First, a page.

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Opinion

Editorial: Accounting for L.A.'s homeless

Homeless downtown

A homeless man crosses the 1st Street bridge downtown on Jan. 7.

(Los Angeles Times)

On Tuesday evening, some 7,000 volunteers will embark upon a three-night effort to count the number of homeless people who live on streets, in tents and vehicles, or bed down in temporary shelters in Los Angeles County. The counters, under the supervision of officials from the Los Angeles Homeless Services Authority, plan to fan out across more than 95% of the census tracts in the county — the most territory the L.A. count has ever covered.

For more than a decade, this has been a biennial ritual. But this time, spurred by extra funding from the Veterans Administration and a sense that two years is too long to see if programs to house and help homeless people are actually working, the county only waited one year.

Of course, it’s essential to have up-to-date information on how many people are living on the streets. The 2015 count revealed that homelessness was up 12% from 2013. Of the 44,000 people found to be homeless, the majority were found to be “unsheltered.” The number of people living in tents and makeshift shelters increased a staggering 85% from 5,335 in 2013 to 9,535 in 2015. Seeing the new 2016 numbers and looking at the number of homeless people successfully housed last year provides the agency an idea of how effective policies have been and how many new people are falling into homelessness.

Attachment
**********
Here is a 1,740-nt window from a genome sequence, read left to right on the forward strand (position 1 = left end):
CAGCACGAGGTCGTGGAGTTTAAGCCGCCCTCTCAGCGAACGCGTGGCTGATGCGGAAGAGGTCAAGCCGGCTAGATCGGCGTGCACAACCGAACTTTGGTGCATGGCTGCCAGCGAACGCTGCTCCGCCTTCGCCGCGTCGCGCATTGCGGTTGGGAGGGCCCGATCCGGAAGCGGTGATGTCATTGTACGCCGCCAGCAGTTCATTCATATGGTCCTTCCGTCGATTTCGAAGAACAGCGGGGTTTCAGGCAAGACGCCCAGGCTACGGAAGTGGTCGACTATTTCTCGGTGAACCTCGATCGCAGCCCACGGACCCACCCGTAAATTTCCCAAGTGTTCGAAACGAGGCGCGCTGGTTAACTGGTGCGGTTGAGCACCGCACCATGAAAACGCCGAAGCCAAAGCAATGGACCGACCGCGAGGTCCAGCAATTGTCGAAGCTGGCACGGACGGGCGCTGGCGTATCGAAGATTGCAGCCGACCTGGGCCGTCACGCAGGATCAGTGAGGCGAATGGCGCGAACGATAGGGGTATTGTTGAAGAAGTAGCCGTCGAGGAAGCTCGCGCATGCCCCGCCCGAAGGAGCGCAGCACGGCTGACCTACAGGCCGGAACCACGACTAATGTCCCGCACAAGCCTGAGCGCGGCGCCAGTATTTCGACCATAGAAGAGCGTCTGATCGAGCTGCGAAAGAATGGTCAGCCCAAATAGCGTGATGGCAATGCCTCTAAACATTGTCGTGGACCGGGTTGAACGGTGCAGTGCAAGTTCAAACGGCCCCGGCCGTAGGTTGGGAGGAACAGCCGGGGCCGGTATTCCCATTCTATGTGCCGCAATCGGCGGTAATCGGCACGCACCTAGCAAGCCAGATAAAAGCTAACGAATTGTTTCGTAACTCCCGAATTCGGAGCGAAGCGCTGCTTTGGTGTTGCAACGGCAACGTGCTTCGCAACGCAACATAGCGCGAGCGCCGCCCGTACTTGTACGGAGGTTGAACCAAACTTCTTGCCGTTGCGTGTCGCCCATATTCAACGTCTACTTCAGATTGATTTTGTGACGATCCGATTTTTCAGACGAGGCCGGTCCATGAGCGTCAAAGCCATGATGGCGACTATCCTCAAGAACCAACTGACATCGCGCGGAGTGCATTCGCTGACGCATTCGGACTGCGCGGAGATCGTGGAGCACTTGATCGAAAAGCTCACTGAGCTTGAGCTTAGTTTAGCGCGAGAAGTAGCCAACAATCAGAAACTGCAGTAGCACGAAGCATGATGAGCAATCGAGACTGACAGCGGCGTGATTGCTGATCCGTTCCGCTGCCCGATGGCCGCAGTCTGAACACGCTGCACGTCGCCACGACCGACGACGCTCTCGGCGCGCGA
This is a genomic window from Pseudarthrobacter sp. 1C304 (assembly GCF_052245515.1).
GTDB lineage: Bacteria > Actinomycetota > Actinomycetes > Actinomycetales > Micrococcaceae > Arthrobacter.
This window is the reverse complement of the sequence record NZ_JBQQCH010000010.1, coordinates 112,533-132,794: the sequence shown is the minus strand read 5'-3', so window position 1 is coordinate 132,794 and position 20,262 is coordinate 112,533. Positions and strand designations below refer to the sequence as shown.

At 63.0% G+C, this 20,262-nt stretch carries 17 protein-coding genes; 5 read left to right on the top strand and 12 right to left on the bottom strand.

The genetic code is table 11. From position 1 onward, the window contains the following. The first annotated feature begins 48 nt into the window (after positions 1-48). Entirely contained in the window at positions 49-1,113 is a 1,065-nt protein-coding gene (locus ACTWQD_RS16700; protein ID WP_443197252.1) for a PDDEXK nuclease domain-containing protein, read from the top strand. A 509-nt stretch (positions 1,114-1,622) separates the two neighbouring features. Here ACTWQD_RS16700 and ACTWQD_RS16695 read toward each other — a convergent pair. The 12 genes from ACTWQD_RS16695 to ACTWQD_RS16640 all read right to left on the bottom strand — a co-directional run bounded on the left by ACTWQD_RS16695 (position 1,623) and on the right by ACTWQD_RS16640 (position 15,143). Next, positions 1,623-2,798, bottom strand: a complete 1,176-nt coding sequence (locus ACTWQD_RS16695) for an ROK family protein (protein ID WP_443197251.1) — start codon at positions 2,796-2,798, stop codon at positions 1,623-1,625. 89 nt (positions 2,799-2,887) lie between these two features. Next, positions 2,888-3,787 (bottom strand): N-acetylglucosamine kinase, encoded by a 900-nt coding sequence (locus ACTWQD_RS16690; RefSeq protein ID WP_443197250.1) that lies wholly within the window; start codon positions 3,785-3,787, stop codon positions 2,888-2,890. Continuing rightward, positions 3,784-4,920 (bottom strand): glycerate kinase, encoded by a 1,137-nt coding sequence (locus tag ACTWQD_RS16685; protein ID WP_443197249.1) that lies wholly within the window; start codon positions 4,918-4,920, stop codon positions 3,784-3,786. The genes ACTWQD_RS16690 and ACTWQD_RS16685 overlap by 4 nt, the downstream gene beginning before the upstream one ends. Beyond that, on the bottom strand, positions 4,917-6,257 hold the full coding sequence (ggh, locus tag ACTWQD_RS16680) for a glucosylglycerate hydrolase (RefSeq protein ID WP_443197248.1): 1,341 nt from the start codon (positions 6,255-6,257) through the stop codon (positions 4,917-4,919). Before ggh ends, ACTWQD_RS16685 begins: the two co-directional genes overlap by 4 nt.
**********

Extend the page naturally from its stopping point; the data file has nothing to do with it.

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But such broad numbers are not enough. What’s also crucial is to understand who is living on the streets and how they got there. To this end, the homeless services agency conducts a separate demographic survey administered by trained outreach workers who are sent across the county over a six-week period to find and interview homeless people, asking them a barrage of questions about their backgrounds, how they lost their housing, how long they have been homeless, whether they have spent time in jail, whether they are military veterans, whether they have drug or mental health issues (and what kind), what their interactions with law enforcement have been. This year, surveyors aim to interview 4,500 people.

There’s an unusually acute sense of urgency surrounding homelessness right now. The increase in the 2015 figures and the highly visible presence of homeless people in every neighborhood have pushed city and county and state officials to scramble for more money, more plans, more promises. It’s not that they haven’t vowed to tackle this issue before in the past decade. They have, but they have not come near solving it. The information from this year’s count will offer them another tool to do so.

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